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State Department Outlines U.S. Policy on Arab-israel Issues

January 27, 1967
See Original Daily Bulletin From This Date

The United States Government adheres “fully” to the principle of direct negotiations between Israel and the Arab states, the State Department declared in an official summary of the American position regarding Israeli-Arab conflicts, made public here today.

While Washington “does not believe” that, at present, “there is a reasonable prospect of a constructive outcome” of such negotiations, it is doing all it can to “achieve increasing observance of the international rule of law” between the Arab states and Israel, the State Department said.

The U.S. policy concerning Arab-Israeli relations was spelled out in a lengthy letter from Assistant Secretary of State Dixon Donnelly to Moses Socahevsky, president of the Jewish Nazi Victims Organization of America. Mr. Donnelly’s letter was an official reply to one sent by Mr. Socachevsky earlier to President Johnson.

“We realize,” Mr. Donnelly wrote, “that not all Americans agree with the position the United States has taken with respect to recent incidents in this area. However, our actions should be viewed in the largest context of Arab-Israeli relations.”

Mr. Donnelly noted that the U.S.A., recognizing for a long time that the Arab refugee problem “is an obstacle” to the creation of peaceful conditions in the Near East, has spent over $315, 000, 000 since 1948 to help the Arab refugees and has consistently given “every encouragement to the search for progress toward a political solution of the refugee problem pursuant to United Nations resolutions.”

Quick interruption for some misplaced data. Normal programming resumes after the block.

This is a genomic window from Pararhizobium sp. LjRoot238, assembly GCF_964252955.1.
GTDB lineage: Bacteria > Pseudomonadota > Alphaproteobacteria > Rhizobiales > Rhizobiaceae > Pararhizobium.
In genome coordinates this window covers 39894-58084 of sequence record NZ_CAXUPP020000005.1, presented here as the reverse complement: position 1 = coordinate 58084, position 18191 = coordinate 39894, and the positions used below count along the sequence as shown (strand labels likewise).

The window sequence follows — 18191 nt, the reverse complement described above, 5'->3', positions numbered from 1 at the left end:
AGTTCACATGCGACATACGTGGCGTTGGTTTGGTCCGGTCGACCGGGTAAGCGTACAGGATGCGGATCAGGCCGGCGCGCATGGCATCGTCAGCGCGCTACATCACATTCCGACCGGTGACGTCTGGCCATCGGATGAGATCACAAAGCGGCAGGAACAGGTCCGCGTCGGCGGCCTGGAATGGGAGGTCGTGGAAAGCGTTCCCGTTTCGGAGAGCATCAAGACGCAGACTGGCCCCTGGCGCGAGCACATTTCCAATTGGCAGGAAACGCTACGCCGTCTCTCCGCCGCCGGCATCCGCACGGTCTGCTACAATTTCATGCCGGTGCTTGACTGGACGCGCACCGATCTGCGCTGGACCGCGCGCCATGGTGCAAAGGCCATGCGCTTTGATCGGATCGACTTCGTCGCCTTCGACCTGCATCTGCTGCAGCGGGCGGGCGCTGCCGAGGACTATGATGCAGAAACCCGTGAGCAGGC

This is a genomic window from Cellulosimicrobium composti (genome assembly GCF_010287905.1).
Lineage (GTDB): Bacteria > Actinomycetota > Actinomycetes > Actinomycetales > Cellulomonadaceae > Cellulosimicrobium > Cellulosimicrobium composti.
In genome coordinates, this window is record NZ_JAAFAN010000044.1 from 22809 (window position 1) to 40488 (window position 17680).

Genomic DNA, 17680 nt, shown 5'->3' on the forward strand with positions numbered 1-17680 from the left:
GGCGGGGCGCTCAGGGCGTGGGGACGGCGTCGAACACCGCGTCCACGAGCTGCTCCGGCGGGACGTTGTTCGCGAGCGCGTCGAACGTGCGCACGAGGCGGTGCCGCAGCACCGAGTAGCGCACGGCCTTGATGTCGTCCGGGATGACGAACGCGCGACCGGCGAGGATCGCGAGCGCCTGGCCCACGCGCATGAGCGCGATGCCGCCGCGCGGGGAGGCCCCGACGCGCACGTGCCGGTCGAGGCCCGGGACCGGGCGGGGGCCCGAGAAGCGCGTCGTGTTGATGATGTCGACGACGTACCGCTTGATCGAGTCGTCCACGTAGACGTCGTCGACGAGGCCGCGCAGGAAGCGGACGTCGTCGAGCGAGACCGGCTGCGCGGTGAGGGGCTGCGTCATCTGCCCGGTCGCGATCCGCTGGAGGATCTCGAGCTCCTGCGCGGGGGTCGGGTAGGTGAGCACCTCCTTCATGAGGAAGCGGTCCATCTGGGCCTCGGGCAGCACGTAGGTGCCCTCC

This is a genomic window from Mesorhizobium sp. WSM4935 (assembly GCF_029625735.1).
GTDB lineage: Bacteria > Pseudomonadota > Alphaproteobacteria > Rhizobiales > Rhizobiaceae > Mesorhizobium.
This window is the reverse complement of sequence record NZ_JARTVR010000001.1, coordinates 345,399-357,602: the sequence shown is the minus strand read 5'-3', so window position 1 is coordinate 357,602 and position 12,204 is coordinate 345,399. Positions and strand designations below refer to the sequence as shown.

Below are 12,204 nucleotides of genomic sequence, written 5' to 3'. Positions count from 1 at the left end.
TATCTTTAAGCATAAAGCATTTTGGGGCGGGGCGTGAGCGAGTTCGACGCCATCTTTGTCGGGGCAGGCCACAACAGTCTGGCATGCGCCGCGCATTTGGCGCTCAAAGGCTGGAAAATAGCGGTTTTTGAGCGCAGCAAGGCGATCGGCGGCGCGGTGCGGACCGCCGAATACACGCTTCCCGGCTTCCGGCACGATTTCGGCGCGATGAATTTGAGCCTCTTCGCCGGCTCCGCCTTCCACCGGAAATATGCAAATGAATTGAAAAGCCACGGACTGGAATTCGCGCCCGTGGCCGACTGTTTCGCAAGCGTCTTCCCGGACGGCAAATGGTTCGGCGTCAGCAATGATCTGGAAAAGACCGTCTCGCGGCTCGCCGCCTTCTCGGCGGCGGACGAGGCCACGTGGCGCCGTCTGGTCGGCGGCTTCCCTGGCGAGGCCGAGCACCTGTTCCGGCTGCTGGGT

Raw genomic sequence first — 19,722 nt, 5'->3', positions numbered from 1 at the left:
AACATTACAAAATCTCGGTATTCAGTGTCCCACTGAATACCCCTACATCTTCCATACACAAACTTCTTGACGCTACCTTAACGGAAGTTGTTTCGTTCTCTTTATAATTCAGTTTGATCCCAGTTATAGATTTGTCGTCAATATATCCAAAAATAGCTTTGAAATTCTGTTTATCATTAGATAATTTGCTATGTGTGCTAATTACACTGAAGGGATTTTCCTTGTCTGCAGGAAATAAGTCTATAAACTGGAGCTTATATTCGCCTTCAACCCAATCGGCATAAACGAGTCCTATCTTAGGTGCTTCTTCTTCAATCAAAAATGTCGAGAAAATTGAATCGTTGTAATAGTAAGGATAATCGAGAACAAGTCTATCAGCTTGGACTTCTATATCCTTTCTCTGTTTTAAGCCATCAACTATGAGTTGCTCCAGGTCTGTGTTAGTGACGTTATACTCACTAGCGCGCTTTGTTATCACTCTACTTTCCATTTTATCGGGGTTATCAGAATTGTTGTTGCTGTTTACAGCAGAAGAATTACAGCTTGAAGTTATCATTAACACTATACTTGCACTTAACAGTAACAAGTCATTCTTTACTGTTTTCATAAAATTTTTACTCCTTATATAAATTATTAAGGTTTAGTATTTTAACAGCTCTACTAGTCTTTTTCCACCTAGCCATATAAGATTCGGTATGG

The high State Department official emphasized Washington’s concern with the arms race in the Near East, and the U.S. Government’s opposition to the Arab boycott against Israel. Concerning the Middle East arms race, he declared:

“The United States Government has long been and continues to be concerned with the arms race in the Near East. It has repeatedly stated its opposition to the introduction into the area of nuclear or other weapons of mass destruction, as well as of all sophisticated offensive weapons; its opposition to their acquisition or production by the nations of the area; and its strong hope for an abatement of the arms race in the Near East and of the tensions engendered thereby.

“To avoid contributing to the arms race, the United States has followed a policy of not becoming a major supplier of arms to any country in the Near East. On a carefully selective basis we have occasionally supplied military equipment to certain Near Eastern states to satisfy legitimate security requirements and to promote stability. It is the practice of this Government to keep the military situation in the area under constant careful review, and to study the possibilities of instituting international measures for arms limitation and control.”


As for the Arab boycott, Mr. Donnelly stated, it is “another source of area instability.” The United States, he declared, “does not recognize or condone the Arab boycott, particularly insofar as it adversely affects United States firms, vessels, and individuals. Every appropriate opportunity is utilized, on a continuing basis, to re-emphasize this fundamental position to the governments concerned.”

Mr. Donnelly recalled in his letter that, after Israel’s Prime Minister Levi Eshkol visited President Johnson last year, the joint Johnson-Eshkol communique had declared:

“The President welcomed assurances of Israel’s deep concern, which the United States shares, for peace in the area. He reiterated to Prime Minister Eshkol United States support for the territorial integrity and political independence of all countries in the Near East and emphasized the firm opposition of the United States to aggression and the use of force or the threat of force against any country,”

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